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Why does a rugby ball's flatter ends make it travel differently (through
the air) than a football, when they are almost the same otherwise?
A football and a rugby ball are quite similar in shape and size. Both
balls are oval and are 11 inches long. The difference between the two is
the shape balls' ends. The football has ends that come to a point--while
the rugby ball has flatter ends. The ends of these balls make a significant
difference in how each moves through the air.
The football has a more streamlined design and consequently has less
drag--allowing the ball to move more easily through the air. The rugby ball,
with its flat ends, has more drag as it is passed from player to player
through the air. There is more drag on a rugby ball traveling at the same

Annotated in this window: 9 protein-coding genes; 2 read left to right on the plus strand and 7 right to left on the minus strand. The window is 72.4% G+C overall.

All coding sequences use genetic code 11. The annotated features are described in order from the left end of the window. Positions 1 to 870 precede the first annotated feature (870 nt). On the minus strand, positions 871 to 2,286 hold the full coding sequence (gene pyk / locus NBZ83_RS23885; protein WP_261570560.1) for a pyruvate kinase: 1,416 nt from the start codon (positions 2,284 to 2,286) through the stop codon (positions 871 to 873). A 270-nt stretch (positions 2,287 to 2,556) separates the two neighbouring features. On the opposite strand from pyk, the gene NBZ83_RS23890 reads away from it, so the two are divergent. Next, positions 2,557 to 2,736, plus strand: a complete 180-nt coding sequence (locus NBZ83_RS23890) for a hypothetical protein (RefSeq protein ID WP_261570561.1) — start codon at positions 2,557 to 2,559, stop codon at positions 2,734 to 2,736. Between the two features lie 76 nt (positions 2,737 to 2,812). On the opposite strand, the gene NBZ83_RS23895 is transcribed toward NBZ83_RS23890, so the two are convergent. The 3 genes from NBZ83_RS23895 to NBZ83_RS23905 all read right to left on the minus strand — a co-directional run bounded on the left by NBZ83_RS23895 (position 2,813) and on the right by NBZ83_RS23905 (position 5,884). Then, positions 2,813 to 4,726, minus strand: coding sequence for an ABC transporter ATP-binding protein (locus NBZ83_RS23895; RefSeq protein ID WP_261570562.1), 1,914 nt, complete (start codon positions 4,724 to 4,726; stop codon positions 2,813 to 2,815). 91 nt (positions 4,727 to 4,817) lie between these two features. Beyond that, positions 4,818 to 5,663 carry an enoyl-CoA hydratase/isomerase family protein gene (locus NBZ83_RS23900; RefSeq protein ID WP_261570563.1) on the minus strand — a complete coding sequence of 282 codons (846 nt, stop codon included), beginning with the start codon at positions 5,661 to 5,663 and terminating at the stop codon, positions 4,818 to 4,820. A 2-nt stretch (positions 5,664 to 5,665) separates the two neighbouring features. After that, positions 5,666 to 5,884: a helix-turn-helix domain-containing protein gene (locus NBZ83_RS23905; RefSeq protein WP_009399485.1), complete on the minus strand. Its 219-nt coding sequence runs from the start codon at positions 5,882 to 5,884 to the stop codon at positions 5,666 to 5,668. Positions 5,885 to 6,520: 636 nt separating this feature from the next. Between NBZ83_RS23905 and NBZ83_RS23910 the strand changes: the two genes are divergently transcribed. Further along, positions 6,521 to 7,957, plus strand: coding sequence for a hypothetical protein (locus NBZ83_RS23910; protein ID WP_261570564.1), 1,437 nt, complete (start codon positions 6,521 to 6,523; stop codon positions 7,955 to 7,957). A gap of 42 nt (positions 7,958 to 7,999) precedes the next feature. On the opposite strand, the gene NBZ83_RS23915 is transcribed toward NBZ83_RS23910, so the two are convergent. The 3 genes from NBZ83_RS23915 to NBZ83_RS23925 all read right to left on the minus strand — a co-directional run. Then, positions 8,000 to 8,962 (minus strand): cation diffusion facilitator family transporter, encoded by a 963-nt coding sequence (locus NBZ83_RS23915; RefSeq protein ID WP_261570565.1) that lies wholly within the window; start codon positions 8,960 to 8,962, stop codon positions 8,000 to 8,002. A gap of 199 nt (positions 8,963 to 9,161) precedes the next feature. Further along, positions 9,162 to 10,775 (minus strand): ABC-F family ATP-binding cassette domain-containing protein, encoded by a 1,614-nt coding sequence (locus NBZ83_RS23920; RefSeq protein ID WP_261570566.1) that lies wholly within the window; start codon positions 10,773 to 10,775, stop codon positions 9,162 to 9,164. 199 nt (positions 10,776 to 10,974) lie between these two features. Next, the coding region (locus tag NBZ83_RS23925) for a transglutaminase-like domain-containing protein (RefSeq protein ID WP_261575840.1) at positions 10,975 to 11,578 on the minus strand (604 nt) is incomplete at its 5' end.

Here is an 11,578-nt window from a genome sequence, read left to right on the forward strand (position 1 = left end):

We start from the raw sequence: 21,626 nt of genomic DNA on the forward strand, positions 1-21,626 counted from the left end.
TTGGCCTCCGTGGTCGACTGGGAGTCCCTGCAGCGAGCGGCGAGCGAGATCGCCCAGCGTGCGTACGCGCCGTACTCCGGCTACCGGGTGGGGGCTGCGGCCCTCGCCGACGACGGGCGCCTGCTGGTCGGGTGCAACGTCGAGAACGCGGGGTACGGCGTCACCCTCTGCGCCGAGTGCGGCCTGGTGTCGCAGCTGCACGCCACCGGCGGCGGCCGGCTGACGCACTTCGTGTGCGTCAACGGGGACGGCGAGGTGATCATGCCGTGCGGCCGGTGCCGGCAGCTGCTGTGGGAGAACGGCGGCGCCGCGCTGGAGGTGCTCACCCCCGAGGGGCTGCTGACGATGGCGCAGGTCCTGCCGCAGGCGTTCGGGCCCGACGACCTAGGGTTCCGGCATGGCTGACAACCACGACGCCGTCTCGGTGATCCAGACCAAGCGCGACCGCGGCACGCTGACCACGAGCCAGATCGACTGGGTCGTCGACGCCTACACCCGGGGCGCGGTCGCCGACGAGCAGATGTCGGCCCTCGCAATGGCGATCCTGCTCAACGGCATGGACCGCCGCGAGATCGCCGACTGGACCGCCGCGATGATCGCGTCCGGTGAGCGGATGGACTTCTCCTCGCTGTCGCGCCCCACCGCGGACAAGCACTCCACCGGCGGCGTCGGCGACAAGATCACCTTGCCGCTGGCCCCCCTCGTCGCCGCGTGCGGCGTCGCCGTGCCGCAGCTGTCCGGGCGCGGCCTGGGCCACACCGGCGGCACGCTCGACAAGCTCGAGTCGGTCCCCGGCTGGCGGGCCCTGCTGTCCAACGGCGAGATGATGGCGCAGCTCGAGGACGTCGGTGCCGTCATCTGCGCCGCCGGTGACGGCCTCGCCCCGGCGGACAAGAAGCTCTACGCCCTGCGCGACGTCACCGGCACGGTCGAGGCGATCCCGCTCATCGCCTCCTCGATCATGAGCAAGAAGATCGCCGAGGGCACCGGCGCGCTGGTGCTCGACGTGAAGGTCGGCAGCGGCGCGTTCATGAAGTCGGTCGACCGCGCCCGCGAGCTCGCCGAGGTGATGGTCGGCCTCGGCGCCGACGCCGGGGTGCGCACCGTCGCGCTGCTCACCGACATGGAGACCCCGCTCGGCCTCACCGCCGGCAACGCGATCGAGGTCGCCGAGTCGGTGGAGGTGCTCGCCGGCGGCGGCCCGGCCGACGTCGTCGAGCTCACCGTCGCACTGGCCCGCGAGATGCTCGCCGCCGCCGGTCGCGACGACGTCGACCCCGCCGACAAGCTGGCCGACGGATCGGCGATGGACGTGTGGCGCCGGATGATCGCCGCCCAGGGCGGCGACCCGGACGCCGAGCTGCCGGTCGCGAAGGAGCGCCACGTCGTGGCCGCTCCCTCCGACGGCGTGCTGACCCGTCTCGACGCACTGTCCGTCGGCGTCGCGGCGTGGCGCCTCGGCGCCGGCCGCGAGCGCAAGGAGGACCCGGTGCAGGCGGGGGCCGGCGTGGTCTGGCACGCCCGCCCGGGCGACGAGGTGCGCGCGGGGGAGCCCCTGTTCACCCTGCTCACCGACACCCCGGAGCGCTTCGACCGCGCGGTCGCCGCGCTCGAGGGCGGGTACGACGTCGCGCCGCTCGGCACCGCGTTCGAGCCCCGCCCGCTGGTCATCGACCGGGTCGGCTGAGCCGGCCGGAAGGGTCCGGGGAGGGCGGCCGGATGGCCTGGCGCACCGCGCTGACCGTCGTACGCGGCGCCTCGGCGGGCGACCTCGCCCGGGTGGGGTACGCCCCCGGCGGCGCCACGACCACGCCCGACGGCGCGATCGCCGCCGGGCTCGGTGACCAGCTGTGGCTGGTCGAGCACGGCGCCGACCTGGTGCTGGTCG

velocity as football. The rugby ball is also more prone to tumbling end
over end--an extremely inefficient way of traveling.
The differences in the way the two sports are played take advantage of
the design of each particular ball. The optimal way to pass a football is
in an overhand motion that creates a "spiral"--this gyroscopic
motion makes the ball more stable in flight. The stability of the football's
flight allows players to execute plays that require pinpoint passes and
precision timing. It also allows some players to throw the ball 70 yards
In rugby, the passes are generally shorter and are executed with an underhand
motion. The ball retains some stability in flight on short passes, but tumbles
end over end in longer passes or kicks.